Student Samantha Robertson appreciates Kaminiarzs teaching style. -He doesnt get stressed," she said, noting his easy manner in what can be an intimidating environment. -This morning he helped me with an extubation, and just asked me a lot of questions to help get me through it. He didnt hover."

According to Kaminiarz, effort put into students is well rewarded. -Students are a big demand at first," he said, -but as they get up to speed they are able to take on more of a load." He also sees them as critical to the advancement of the profession. -After all, these are our future co-workers."

At 32, Kaminiarz is young for a teaching role. Born in Germany and raised on Bowen Island, he studied sciences at UBC and worked in the Canadian Forces Medical Reserves before being put on to RT by paramedics, a profession he was considering. -I had no idea respiratory therapy existed," he said. But after tours at VGH and St. Pauls, he was hooked. He applied to UCC in 1993, and landed at VGH when he graduated two years later. -I was looking at teaching maybe another four or five years down the road," he said. But when the position came up, he jumped at it.

-Because medicine is always changing, you have to make sure that what youre teaching is going to be relevant," he said. So he stays on top of current research, serves on the board of the Canadian Society of Respiratory Therapists, and is also an active member of its US counterpart.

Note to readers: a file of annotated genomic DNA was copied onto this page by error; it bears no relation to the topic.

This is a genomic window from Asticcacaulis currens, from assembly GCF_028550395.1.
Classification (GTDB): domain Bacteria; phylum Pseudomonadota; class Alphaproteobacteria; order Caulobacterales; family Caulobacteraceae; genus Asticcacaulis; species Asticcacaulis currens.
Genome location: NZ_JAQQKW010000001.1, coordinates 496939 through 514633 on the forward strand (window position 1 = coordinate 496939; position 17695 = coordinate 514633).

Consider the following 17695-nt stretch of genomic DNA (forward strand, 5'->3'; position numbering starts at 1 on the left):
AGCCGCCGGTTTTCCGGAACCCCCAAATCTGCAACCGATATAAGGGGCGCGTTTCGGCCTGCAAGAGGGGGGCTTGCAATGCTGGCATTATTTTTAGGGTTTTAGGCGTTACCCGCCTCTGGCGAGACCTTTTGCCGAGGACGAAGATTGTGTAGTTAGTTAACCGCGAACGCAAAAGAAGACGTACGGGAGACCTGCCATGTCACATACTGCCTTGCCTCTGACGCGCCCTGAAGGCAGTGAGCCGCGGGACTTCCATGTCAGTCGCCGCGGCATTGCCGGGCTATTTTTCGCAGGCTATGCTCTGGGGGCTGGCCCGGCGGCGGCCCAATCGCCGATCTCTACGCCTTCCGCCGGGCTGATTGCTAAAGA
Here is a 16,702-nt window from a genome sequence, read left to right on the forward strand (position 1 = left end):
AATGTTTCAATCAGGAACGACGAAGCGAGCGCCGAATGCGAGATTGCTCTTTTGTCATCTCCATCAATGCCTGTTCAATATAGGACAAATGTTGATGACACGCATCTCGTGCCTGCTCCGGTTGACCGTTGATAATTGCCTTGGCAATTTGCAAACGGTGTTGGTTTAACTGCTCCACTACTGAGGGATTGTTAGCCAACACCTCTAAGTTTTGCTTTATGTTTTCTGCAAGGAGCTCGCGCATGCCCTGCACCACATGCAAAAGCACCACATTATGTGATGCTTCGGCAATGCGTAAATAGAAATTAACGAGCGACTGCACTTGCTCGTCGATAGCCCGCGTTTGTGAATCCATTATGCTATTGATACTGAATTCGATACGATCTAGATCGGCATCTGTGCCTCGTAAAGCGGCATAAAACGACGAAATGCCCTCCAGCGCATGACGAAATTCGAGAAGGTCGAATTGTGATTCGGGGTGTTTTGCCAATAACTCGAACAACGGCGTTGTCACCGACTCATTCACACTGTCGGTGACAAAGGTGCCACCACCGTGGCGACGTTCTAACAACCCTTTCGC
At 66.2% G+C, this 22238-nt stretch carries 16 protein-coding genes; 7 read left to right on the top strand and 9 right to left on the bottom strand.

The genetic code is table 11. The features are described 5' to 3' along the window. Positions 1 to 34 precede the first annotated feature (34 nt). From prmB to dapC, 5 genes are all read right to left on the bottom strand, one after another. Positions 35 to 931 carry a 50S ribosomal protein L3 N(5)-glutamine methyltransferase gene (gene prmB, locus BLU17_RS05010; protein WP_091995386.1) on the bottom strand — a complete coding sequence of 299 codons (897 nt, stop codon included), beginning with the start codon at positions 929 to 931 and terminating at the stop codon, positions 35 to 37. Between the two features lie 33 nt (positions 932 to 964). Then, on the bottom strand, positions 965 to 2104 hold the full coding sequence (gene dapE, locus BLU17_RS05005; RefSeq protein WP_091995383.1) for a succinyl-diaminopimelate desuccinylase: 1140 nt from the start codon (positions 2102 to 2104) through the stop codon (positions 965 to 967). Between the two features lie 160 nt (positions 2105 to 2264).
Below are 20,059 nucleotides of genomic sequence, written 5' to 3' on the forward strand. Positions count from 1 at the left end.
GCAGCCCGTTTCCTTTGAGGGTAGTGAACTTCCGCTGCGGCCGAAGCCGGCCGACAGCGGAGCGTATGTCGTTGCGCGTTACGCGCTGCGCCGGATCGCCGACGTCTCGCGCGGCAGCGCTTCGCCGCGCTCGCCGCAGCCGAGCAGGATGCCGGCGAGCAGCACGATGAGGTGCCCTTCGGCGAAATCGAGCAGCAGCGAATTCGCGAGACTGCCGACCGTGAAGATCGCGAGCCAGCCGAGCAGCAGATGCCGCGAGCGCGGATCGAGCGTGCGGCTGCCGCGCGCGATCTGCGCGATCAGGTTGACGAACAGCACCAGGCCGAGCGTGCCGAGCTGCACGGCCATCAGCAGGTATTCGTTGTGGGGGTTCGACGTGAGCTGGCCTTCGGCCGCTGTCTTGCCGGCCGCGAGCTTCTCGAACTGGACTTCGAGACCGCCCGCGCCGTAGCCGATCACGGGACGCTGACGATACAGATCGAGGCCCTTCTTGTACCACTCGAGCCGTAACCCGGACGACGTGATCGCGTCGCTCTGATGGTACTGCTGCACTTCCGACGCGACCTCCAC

Things are moving quickly in the profession. An RT shortage has been further hampered by provincial cuts to student spaces (now reversed), tuition increases, and the recent wage settlements that saw RTs receive much less than other high-demand health professions. -It will make a difference in recruitment down the road," he said of RTs five-per-cent increase. -It was very demoralizing to staff."

As a union activist, Kaminiarz is already looking to the next round of bargaining. -HSA is a collection of members," he points out. -If we are not happy, we have a responsibility to become involved."

Health care funding is a more immediate concern. -Patients are now sicker when theyre admitted, and the workload is heavier," he said. -Were still providing optimal care, but I dont know how much longer we can keep things up."

As an occupational health and safety steward, hes concerned about the pressure this puts on members. -Its important for us to speak up now about the impact on patients ... and us."

Next year, BC will join other provinces in turning the three-year Respiratory Therapy diploma into a four-year degree program. Kaminiarz is looking forward to the advancement this will bring to his students at VGH, and to the profession. The hospital will hire 15 to 20 RTs this year, but must compete with other jurisdictions experiencing similar staff shortages: for example, Albertas health facilities are actively recruiting respiratory therapists and other health science professionals.

Kaminiarz is happy to stay right where he is. -The next logical step for me, professionally, would be administration," he says -but thats too far from clinic practice." Eventually he would like to fold his clinical and teaching experience into research, which he sees as a natural fit.

-I keep a folder of potential research projects," he said with a smile. But, given the demands of his job, -this will have to wait another day."